Air/Raft & Scout/Courier

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George Kelln
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Air/Raft & Scout/Courier

Postby George Kelln » Sun Jun 14, 2020 5:37 am


First post on forum,

In High Guard, Scout/Courier (Page 110) list that the ship comes with an Air/Raft which has no weight listed. No according to the Vehicle Handbook (Page 95) has an Air/Raft has shipping weight of 4 tons.

Q1. Does a Scout/Courier come with an Air/Raft?
Q2. If it does come with one, is the Air/Raft's weight 0 tons? or
Q3. Does the Air/Raft's 4-tons come off the Scout/Courier's 12 ton cargo load?


Annatar Giftbringer
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Re: Air/Raft & Scout/Courier

Postby Annatar Giftbringer » Sun Jun 14, 2020 6:26 am

Yes. No. No.

The Scout does have an air/raft, its displacement is 4 dt, but it’s stored within the docking space. Hence why it’s flagged as - rather than 4, same as with every smallcraft throughout the book, the hangar/docking space takes up space, the vehicles are carried within these.
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Re: Air/Raft & Scout/Courier

Postby AnotherDilbert » Sun Jun 14, 2020 8:56 am

Ships are measured in displacement tons, not mass tons.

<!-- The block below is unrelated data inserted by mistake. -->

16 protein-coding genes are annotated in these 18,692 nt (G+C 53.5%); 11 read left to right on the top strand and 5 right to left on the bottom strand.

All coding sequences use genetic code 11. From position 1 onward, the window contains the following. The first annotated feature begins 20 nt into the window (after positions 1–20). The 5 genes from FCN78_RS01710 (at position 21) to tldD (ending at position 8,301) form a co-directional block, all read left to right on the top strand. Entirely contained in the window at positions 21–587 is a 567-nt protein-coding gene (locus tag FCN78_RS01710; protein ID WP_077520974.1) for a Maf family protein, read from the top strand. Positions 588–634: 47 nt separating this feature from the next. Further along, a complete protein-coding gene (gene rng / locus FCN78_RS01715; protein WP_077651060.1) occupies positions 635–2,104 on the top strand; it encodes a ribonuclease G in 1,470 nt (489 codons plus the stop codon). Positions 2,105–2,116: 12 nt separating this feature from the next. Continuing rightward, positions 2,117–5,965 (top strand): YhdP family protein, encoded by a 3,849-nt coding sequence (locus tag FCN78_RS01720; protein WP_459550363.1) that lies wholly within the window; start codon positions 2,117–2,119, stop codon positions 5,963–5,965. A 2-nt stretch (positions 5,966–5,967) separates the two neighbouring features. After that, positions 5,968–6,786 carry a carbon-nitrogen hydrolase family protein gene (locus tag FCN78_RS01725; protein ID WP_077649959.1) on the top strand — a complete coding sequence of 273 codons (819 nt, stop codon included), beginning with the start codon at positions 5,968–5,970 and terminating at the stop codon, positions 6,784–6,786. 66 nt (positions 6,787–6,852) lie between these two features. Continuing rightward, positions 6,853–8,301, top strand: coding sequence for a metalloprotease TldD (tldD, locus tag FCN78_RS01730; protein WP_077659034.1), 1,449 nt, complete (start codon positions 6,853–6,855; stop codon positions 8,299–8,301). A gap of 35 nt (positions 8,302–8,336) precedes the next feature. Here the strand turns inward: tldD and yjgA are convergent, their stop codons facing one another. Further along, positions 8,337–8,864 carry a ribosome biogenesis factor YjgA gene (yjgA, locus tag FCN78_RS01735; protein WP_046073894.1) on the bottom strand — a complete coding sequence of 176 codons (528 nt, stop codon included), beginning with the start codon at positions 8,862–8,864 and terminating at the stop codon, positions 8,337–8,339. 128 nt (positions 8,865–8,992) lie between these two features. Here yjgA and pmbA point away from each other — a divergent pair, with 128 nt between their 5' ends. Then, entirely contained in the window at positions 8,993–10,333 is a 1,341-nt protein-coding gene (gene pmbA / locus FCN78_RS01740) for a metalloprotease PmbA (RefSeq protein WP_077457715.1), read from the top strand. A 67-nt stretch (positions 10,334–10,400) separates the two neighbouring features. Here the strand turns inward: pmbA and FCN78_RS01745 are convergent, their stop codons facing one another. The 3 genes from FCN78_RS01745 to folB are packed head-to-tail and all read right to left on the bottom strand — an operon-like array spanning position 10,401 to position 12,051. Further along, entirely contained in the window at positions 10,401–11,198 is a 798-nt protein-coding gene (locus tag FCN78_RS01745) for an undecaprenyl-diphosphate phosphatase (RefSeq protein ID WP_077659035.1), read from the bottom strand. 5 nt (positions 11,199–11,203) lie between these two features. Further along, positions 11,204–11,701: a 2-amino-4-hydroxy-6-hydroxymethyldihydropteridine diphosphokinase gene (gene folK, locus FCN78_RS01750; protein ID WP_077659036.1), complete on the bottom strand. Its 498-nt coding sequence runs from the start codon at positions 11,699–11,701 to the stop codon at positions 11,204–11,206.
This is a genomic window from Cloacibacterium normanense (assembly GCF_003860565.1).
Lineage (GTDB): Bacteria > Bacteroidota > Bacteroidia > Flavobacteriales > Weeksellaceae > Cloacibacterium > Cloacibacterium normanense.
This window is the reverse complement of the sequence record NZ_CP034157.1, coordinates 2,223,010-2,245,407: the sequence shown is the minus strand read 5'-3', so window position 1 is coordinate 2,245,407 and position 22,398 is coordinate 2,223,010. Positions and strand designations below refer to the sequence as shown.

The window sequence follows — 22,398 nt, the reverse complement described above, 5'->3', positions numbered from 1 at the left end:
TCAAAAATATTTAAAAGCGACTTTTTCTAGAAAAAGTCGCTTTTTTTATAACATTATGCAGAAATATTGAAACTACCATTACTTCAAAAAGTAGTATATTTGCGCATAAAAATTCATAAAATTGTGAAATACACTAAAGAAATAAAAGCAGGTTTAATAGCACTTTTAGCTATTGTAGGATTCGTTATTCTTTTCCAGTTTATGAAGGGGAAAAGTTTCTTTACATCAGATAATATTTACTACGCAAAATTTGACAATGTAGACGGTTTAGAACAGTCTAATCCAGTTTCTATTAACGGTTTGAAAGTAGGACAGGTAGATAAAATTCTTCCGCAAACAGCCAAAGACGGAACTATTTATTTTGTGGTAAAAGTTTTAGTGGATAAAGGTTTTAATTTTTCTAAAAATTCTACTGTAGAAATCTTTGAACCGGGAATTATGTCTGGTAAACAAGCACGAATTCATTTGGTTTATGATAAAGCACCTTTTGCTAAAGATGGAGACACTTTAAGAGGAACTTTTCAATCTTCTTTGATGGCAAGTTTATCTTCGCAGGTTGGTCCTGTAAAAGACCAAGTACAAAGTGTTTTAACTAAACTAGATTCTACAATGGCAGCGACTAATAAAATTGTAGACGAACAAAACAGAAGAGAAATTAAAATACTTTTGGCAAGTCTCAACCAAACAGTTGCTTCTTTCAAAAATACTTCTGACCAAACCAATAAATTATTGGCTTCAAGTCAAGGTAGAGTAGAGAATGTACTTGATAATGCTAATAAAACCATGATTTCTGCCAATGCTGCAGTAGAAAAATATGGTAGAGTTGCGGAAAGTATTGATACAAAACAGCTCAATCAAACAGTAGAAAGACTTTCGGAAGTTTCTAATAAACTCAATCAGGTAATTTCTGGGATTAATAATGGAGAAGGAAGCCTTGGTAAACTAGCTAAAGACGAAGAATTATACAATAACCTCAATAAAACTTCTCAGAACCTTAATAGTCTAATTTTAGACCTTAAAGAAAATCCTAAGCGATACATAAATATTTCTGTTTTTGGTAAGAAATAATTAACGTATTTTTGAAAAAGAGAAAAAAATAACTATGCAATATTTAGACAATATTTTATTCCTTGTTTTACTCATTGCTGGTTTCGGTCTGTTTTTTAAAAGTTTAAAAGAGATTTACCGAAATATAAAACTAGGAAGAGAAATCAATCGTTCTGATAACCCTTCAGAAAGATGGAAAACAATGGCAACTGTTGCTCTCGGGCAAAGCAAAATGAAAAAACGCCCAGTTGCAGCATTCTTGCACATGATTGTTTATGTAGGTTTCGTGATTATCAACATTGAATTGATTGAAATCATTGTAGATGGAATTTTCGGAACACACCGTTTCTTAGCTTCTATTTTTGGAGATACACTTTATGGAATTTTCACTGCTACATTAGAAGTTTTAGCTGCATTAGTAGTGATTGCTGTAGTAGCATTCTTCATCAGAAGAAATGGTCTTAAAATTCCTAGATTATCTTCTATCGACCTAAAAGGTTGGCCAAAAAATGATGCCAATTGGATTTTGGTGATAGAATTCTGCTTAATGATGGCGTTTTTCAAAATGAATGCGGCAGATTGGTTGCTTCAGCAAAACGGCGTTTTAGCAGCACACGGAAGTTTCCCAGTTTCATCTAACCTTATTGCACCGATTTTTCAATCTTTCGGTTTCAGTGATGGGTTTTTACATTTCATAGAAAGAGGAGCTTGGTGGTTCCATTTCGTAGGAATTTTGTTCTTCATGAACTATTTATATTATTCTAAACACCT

A displacement ton is a volume of about 14 m³, the volume of one tonne of liquid hydrogen. I generally use Dton to avoid confusion with mass.

When we say that the air/raft has a "Shipping" of 4 Dtons it means it needs a garage of 4 displacement tons ≈ 56 m³ volume. As Annatar says that is the "Docking Space" in the ship description.

When the ship lists 12 tons of cargo it means a cargo compartment of 12 displacement tons of volume ≈ 168 m³. Since water has a mass of 1 tonne / m³ (metric ton mass), the cargo hold can hold 168 tonnes of water or similar liquids. Regular crated or palletised cargo might be in the range 100-200 tonnes.

See Core, p142:
Core, p142, Spacecraft wrote: The size of a ship, its components and cargo is measured in displacement tons, or simply tons. A displacement ton displaces a volume equal to one ton of liquid hydrogen. One displacement ton is roughly equal to 14 cubic metres.
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Re: Air/Raft & Scout/Courier

Postby Condottiere » Sun Jun 14, 2020 11:32 pm

Basically, it started off as one for one tonnage, so if a transported vehicle weighed four tonnes standard Terran gravity, it required four tonnes of volume onboard a spaceship.

It probably doesn't, but it simplifies cargo calculations.

I suppose vehicle spaces would be a slightly preciser method.

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